Death of 42-year-old in Australia shows coronavirus is not an 'old person's disease', say health authorities

The death of a man in his 40s in Australia shows COVID-19 is not an old person's disease, the Deputy Chief Medical Officer Paul Kelly said.

People wearing face masks as a preventative measure against coronavirus in Sydney

People wearing face masks as a preventative measure against coronavirus in Sydney Source: AAP

The death of a 42-year old male in Australia reinforces that coronavirus is not an old person's disease, Deputy Chief Medical Officer Paul Kelly has warned.

The man was a crew member of the Artania cruise ship, which was finally leaving Fremantle, Western Australian waters on Saturday on its way to the Philippines.

"So that is by far our youngest person that has died in Australia from this disease and a terrible tragedy for that man and his family," Professor Kelly told reporters in Canberra on Saturday.

"But it is a reminder for us that this is not just an old person's disease."

The death came on a day of relatively high fatalities, which has pushed the national total to 70.

A 74-year old man died from COVID-19 in Merey Community Hospital, Tasmania, taking the state's toll to eight. He had been a patient at the state's North West Regional Hospital.

Two more people have died in NSW from COVID-19, including an elderly man who contracted the virus while on a cruise ship, Celebrity Eclipse.

The cruise ship Artania preparing to depart Fremantle harbour on Saturday, April 18, 2020.
Source: AAP

The state's death toll stands are 28 after an 83-year-old Queensland man who was in quarantine in Sydney and a 58-year-old woman died.

Meanwhile, Victoria recorded 17 new cases of COVID-19, bringing the state's total to 1319. Eight new cases were also diagnosed in Queensland overnight. There are around 6550 cases nationally.

PM confirms tracing app will not be mandatory

Prime Scott Morrison has clarified the app to help trace people who have been in contact with a coronavirus case will not be mandatory.

Taking to Twitter, he said the government will be seeking the "cooperation and support" of Australians to download the app to help health workers, protect the community and help get the economy going again.

"The App we are working on to help our health workers trace people who have been in contact with the coronavirus will not be mandatory," Mr Morrison tweeted.

In an interview on Friday the prime minister appeared not to rule out making the software mandatory if not enough Australians signed up to make it effective, drawing howls of protests from Labor and others.

Trying to allay concerns over privacy, Government Services Minister Stuart Robert insisted there will be no surveillance involved in connection with the app.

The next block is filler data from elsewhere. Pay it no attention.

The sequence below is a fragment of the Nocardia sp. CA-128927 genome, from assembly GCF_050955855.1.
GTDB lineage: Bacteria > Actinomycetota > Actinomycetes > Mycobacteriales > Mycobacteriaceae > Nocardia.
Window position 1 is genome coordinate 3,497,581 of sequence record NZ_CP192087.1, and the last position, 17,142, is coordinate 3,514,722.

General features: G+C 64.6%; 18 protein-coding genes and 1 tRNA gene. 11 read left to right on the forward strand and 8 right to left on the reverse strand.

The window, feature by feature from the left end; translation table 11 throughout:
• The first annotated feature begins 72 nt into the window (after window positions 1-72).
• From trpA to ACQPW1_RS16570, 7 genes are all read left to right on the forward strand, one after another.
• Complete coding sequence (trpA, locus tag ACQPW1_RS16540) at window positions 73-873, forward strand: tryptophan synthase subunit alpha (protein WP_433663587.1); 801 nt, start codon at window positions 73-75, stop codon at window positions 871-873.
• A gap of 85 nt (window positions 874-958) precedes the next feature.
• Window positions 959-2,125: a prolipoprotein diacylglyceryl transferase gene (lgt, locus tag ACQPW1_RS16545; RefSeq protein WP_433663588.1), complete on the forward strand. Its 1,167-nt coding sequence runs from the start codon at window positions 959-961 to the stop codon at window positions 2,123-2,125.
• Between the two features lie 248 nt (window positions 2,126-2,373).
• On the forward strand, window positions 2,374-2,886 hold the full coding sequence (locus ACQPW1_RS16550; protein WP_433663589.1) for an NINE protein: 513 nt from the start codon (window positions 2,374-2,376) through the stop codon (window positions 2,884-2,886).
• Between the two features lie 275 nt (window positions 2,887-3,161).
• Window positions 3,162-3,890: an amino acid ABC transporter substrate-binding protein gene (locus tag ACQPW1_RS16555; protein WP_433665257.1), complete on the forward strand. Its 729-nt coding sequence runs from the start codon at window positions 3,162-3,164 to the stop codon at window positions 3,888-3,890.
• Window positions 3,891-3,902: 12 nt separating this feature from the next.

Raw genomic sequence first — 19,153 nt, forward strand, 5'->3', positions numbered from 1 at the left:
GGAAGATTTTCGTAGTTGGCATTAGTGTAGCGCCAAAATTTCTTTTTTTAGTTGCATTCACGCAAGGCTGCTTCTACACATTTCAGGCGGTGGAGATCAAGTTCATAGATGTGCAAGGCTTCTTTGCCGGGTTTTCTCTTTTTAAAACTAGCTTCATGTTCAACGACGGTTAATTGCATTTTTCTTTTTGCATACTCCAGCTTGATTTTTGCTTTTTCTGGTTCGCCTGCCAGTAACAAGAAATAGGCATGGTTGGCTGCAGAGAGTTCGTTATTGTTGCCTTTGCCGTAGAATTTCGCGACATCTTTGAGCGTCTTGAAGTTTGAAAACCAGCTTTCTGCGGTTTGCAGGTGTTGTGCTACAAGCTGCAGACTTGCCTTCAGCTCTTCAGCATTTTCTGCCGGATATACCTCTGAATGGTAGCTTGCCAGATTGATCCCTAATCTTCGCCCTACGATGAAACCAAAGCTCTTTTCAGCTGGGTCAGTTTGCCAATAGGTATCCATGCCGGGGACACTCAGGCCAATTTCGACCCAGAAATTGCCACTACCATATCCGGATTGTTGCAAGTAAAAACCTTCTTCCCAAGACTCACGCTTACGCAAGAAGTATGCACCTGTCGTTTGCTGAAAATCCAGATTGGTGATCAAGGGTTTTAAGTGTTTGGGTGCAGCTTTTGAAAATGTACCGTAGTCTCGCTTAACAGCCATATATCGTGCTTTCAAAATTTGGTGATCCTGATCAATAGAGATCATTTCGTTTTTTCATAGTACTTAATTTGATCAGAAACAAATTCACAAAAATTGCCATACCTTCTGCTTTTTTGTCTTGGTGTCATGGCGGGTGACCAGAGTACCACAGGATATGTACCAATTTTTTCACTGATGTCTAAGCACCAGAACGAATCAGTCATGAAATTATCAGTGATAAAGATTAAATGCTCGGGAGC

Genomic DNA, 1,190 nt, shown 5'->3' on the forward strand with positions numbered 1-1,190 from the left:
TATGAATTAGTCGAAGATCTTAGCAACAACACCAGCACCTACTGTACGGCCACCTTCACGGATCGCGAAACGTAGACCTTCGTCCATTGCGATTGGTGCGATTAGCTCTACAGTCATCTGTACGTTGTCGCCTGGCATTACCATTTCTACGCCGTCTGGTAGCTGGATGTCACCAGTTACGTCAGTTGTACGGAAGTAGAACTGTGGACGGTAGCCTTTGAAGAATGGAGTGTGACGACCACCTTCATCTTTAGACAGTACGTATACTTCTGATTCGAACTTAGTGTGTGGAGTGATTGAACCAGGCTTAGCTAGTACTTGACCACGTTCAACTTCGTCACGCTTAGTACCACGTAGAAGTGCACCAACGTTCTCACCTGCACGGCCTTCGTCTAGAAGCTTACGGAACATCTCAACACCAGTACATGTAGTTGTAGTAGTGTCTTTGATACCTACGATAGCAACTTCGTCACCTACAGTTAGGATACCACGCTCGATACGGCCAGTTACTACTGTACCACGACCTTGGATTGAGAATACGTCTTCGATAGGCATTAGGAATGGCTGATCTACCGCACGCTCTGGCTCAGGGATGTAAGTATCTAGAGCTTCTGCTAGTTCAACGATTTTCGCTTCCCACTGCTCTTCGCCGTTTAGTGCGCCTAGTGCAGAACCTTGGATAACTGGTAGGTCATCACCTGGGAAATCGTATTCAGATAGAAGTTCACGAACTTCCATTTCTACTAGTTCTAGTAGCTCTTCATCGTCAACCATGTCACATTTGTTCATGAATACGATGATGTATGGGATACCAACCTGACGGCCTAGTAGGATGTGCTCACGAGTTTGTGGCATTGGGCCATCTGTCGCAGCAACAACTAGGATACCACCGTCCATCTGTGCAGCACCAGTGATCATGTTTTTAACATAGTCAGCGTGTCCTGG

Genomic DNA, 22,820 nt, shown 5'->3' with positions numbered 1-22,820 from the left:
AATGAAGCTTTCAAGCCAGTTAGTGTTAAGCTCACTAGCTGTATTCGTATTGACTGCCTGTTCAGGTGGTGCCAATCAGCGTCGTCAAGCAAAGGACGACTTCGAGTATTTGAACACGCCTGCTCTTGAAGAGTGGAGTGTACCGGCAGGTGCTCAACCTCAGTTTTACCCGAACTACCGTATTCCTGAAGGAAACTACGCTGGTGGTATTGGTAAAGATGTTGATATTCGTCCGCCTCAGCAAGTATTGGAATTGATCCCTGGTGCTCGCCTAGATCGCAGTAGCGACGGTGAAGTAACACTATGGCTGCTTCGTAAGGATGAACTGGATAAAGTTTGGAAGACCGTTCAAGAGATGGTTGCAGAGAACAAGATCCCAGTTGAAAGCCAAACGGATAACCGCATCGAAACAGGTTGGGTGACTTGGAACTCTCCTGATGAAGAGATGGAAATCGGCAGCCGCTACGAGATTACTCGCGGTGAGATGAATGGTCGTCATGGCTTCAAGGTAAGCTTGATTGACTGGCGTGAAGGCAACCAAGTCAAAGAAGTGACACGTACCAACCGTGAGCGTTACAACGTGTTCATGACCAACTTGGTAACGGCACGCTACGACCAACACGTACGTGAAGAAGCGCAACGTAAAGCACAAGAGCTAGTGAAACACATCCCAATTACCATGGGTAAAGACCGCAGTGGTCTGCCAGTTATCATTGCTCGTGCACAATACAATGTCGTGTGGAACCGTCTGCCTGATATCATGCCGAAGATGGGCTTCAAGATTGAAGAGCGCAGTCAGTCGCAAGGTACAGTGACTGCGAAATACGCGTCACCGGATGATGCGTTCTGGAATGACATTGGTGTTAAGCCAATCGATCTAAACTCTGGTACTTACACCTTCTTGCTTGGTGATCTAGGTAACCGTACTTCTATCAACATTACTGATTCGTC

The government says a new smartphone app will help track coronavirus.
Source: AAP

It will simply digitise what health workers do now to try and trace anyone who has been in contact with COVID-19 case.

"Covid Trace ... will be available in the next week or two for Australians to use," Mr Robert told reporters on the Gold Coast.

"All Australians can have absolute assurance, from the privacy right the way to the security, right the way to the individual elements, the bits and bytes of the code, that the app is simply a health app for individuals voluntarily use to help us trace those who may have been close to someone who has been infected by the virus."

Meanwhile, the Queensland government has offered $200 million to cash-strapped airline Virgin Australia to help it through the crisis, having so far been unsuccessful in its request for a $1.4 billion loan from the Morrison government.

Deputy Prime Minister Michael McCormack welcomed Queensland's commitment.

"Sustaining Australia's aviation industry is critical to protecting livelihoods and saving lives and the Federal Government is exploring all possible avenues to keep two airlines in the air, throughout this pandemic and on the other side of it," Mr McCormack told AAP.

People in Australia must stay at least 1.5 metres away from others and gatherings are limited to two people unless you are with your family or household.

If you believe you may have contracted the virus, call your doctor (don’t visit) or contact the national Coronavirus Health Information Hotline on 1800 020 080.

If you are struggling to breathe or experiencing a medical emergency, call 000.

SBS is committed to informing Australia’s diverse communities about the latest COVID-19 developments. News and information is available in 63 languages at sbs.com.au/coronavirus


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Published 18 April 2020 at 4:22pm, updated 18 April 2020 at 5:58pm